This gardener replaced their water hogging lawn with a pebble beach, complete with a fire-pit. The irrigated border areas are filled with a mix of edible and ornamental plants. The tall tree in the middle is a peach
A back-yard beach complete with fire-pit and edible and ornamental border plantings
Some gardeners can get very creative. All of these edibles are in pots, grown on an unused driveway between two houses in East Sacramento:
Avocado, peppers, tomatoes and herbs in an urban driveway.
Another way to conserve space is to go vertical. One of the best materials for going vertical is concrete wire. There are some great ideas for using concrete wire in this article in Mother Earth News Magazine.
My friend Rhonda uses a side yard in her Elk Grove home to garden, and concrete wire keeps her squash and cucumbers in check. She also uses string as a trellis for her “string beans”.
Cucumbers and squash growing on a concrete wire and steel trellis. String beans…
Concrete wire can also get a more upscale look as seen in these garden structures at Theodore Judah School in Sacramento.
A concrete wire and wood trellis systemConcrete wire arbor
Bamboo can also be use to train plants vertically in an edible landscape. These tomatoes look very attractive in their planting box with a bamboo trellis support structure.
Tomatoes in a wooden planter box with bamboo trellis system.
Some gardeners just run out of space. This is a “thinking out of the box” solution.
Yes those squash are being trained to grow up on the roof!
Anyone who has grown their own fruit or vegetables has had the experience of harvesting a bumper crop of one item, much more than they can possibly eat. For an urban gardener, sharing with the neighbors can be a solution. A really great idea is a weekly neighborhood produce swap, where everyone brings their excess produce and exchanges. Some groups, like Magowan Farm Stand in Santa Rosa, turn it into a weekly party and potluck. What a great way to socialize with the neighbors and eat locally!
How about you? Have you any great ideas to share about how to grow your own food in a non-traditional space?
Our Satsuma mandarin harvest usually begins around the first of December (if the weather cooperates!). Our Satsumas are grown by us (Dayna and Adrian Burgeson) on our small family farm, and are hand selected for ripeness, picked and packed by us in USPS Priority mail boxes and shipped immediately. We guarantee the quality and freshness of our fruit. Our mandarins make a great tasting, healthy and environmentally sustainable holiday gift.
We are no longer taking orders for shipped boxes for the 2012 season. Check back with us in November, 2013 to place your order for next year’s harvest. Thank you to all of our great customers who once again purchased everything that we had to sell!
For Food Day this year I presented a lecture again for UC Davis Medical Center Employees and the topic was gardening. I admit, although I have a Satsuma Mandarin farm, I feel like I am still a novice when it comes to gardening. I have no advanced degrees or formal training, and everything I know about growing food is partially due to reading books and looking stuff up online, but mostly due to trial and error. However, there are a few references and resources that I go back to again and again, year after year, and I thought I would use this post to share these references with my readers and those who attended my talk yesterday.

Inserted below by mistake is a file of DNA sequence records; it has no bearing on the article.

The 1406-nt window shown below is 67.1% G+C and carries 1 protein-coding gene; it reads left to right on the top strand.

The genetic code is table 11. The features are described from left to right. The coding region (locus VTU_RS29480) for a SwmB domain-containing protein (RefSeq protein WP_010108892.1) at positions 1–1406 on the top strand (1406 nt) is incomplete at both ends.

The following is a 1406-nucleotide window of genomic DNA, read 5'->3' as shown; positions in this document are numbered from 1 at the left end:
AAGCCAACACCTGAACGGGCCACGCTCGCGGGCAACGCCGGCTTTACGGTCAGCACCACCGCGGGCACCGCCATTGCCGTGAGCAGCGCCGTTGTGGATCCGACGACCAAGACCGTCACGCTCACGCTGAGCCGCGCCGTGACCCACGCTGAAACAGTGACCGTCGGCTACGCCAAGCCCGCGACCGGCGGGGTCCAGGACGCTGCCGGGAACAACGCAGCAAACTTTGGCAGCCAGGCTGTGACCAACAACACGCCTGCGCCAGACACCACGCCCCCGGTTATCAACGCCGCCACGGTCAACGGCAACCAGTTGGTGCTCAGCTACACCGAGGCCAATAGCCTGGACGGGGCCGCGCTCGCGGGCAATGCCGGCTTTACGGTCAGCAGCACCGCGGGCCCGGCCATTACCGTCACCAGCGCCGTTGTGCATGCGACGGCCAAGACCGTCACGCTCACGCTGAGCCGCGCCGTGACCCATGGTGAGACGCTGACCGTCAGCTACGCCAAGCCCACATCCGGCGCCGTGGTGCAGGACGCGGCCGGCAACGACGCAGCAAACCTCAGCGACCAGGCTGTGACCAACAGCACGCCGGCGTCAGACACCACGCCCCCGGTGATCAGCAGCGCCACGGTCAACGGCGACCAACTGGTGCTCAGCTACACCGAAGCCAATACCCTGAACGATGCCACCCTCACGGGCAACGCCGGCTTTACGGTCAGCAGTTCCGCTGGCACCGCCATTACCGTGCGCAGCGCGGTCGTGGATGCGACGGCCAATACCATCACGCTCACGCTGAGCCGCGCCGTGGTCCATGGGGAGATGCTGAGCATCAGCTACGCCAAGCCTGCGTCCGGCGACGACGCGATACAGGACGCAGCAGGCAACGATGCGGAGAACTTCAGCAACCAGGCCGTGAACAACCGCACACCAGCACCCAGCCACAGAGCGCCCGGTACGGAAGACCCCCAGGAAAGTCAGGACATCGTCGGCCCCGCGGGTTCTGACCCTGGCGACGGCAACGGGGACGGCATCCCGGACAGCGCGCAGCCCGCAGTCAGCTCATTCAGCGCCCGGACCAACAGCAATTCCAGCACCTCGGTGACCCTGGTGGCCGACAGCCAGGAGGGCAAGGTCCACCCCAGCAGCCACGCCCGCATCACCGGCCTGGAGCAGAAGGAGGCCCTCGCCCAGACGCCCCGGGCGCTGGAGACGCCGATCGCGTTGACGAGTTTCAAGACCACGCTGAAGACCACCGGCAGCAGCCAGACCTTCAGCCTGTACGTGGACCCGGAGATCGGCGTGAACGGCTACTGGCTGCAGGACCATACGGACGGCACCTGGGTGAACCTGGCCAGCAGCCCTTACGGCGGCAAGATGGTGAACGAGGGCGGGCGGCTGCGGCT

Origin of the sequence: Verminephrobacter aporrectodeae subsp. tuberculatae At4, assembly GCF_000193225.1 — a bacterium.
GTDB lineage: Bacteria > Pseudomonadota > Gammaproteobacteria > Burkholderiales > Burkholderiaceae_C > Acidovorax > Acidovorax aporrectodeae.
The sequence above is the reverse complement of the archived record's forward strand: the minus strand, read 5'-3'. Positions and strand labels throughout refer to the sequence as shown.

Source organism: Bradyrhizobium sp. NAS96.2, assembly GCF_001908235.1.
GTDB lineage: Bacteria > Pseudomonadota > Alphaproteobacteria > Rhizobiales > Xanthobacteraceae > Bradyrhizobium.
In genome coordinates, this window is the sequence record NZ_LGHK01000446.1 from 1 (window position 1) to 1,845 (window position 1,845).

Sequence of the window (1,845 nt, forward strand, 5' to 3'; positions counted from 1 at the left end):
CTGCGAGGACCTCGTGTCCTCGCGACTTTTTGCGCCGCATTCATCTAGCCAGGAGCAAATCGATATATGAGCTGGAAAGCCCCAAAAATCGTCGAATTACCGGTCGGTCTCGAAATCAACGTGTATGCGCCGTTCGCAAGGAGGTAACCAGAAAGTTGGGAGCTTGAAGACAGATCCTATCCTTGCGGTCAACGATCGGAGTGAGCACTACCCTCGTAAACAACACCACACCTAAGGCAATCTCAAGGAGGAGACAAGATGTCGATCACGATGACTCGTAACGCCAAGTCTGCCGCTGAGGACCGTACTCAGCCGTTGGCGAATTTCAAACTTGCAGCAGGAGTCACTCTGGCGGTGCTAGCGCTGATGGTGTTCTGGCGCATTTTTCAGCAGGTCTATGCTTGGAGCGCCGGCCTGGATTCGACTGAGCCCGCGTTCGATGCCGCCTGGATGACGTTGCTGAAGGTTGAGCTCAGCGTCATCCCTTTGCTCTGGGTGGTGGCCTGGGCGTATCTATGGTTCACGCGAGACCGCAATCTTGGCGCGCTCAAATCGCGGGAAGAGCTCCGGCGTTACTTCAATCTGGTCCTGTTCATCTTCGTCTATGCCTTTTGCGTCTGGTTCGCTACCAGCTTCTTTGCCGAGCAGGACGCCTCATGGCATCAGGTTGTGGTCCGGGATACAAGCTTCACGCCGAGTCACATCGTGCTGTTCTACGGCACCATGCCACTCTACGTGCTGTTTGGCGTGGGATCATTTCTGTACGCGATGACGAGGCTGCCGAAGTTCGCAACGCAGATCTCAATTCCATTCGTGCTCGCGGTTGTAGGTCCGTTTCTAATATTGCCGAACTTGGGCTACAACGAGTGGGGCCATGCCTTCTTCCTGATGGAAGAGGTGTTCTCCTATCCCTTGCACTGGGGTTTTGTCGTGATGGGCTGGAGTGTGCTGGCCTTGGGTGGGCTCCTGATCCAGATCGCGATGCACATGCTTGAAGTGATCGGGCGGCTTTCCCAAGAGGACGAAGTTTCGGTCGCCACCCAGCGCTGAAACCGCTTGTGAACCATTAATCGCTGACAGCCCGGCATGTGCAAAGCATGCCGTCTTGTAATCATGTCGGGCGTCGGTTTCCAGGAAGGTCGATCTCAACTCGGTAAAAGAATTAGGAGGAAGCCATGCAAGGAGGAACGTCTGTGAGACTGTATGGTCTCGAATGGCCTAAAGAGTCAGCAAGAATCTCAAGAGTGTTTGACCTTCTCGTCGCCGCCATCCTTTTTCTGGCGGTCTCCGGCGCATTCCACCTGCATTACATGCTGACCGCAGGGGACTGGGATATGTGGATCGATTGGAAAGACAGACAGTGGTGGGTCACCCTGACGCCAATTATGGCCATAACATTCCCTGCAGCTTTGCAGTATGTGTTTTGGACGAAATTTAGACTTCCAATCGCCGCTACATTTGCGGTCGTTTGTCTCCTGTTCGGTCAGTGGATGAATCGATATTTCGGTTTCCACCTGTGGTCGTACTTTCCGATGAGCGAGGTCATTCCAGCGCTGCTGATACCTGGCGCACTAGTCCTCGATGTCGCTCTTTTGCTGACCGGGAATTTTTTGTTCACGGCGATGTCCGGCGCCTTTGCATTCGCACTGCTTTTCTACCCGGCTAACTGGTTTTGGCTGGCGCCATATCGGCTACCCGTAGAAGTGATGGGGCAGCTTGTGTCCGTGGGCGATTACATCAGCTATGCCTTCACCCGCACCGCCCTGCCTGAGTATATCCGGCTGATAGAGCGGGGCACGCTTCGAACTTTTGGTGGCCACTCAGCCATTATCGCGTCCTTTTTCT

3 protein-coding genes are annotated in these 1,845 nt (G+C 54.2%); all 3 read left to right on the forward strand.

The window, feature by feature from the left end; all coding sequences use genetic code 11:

Here is a photo of our fairly traditional garden, taken in the spring.
From the back to the front and left to right you can see raspberries, English peas, artichokes, onions and garlic, “Lacunato” kale, chard, shallots, thyme, rosemary, parsley, dill, mesclum salad mix, “Little Gem” lettuce and “Bloomsdale” spinach.
Almost all of my favorite seeds come from the following 4 companies:
Baker Creek Seed company: http://rareseeds.com/
Renee’s Garden Seed: http://www.reneesgarden.com/
Peaceful Valley Farm Supply: http://www.groworganic.com/
Botanical Interests: http://botanicalinterests.com/
These are recommended sources in the Sacramento/ Northern California area for plants and seeds:
Peaceful Valley Farm Supply Grass Valley: http://www.groworganic.com/
Eisley’s Nursery Auburn: http://www.eisleynursery.com/
Harmony Farm Supply Sebastopol: http://harmonyfarmsupply.com/
Orchard Supply: http://www.osh.com/
Sacramento Natural Foods Coop: http://www.sacfoodcoop.com/
Whole Foods Market: http://www.wholefoodsmarket.com/
Talini’s nursery East Sacramento: http://www.talinisnursery.com/
Next, my favorite gardening books (I admit, these are oldies and may only be available used). When I started gardening, the web was not available, so I had to look every thing up in books. Can you imagine that?!!“How to Grow More Vegetables” by John Jeavons, “Vegetables: How to Select, Grow and Enjoy” by Derek Fell (HP Books) and The Sunset New Western Garden Book.
Of course, nowadays, most of us use the web instead. How lucky are modern beginning gardeners to have so many great online gardening resources available for free? These are some great links:
Peaceful Valley Farm Supply www.groworganic.com
Dave Wilson Nursery http://www.davewilson.com/
UCDavis Garden Web http://ucanr.org/sites/gardenweb/
UCDavis Home orchard http://homeorchard.ucdavis.edu/
The following download is a full gardening book for beginners:
Vegetable garden handbook for beginners http://ucanr.edu/blogs/food/blogfiles/12709.pdf
National Center for Home Food Preservation: nchfp.uga.edu
Ball Blue Book :
Also Ball has a good website with recipes: http://www.freshpreserving.com/home.aspx
UCDavis: includes USDA Complete guide to home canning pdf download: http://ucfoodsafety.ucdavis.edu/files/26457.pdf
UC Davis home food preservation and storage website:
Check back on this site in the future when I will post my all time favorite plant varieties for edible gardens in my Placer County California climate.